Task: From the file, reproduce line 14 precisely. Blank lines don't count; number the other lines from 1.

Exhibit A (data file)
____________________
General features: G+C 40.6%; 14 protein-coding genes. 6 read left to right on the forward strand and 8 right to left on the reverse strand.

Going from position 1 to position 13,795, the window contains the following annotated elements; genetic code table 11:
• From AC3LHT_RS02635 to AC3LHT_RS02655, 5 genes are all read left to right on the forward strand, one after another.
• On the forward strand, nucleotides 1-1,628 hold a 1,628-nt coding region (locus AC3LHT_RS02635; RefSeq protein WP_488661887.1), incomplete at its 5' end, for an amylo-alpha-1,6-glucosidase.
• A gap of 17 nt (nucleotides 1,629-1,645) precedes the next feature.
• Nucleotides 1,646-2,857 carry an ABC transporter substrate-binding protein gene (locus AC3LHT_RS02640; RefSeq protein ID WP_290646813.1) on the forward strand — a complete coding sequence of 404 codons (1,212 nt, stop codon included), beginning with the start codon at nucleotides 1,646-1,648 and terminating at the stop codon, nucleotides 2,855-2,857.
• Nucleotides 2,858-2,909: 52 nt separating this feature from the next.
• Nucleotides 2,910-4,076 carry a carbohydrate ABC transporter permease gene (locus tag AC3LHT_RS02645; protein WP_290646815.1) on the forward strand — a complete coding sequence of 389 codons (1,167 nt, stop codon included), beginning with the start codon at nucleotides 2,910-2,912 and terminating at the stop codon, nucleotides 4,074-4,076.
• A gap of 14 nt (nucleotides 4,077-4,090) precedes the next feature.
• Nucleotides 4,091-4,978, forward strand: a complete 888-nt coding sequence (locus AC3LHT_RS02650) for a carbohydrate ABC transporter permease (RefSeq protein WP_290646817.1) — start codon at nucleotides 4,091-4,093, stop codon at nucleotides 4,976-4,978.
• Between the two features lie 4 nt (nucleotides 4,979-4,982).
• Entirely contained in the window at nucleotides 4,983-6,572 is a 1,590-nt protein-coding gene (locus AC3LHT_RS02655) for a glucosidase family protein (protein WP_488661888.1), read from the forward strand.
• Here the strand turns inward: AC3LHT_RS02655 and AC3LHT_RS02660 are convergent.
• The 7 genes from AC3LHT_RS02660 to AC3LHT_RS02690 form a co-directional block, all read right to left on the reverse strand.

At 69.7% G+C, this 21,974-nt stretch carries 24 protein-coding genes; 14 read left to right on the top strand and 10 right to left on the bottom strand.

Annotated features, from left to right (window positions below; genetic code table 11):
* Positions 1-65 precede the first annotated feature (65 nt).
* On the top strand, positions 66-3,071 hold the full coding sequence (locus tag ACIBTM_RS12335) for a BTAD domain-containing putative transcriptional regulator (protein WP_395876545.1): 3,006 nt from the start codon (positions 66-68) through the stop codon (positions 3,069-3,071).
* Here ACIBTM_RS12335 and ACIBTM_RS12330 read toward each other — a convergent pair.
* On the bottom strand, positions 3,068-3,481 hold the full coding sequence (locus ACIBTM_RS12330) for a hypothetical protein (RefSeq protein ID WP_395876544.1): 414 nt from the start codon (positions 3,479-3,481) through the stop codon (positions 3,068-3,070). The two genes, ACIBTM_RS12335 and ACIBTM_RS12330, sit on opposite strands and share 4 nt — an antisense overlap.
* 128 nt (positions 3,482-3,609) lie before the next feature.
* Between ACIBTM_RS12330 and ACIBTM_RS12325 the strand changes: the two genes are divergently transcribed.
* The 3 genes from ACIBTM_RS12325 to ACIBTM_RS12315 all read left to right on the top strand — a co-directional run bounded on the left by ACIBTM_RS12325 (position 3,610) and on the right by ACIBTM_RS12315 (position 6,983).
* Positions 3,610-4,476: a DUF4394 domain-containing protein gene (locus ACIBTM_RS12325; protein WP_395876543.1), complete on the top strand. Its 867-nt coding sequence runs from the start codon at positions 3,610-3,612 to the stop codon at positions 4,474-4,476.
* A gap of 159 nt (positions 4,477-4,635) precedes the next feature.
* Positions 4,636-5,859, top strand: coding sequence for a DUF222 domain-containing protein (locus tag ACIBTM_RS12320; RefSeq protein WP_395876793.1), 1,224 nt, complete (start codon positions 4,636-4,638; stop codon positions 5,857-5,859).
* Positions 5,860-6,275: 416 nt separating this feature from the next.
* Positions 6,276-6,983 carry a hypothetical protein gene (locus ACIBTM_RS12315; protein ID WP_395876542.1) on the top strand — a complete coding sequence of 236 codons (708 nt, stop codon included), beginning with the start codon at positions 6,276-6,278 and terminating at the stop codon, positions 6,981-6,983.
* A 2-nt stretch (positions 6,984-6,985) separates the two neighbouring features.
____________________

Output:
• The 7 genes from AC3LHT_RS02660 to AC3LHT_RS02690 form a co-directional block, all read right to left on the reverse strand.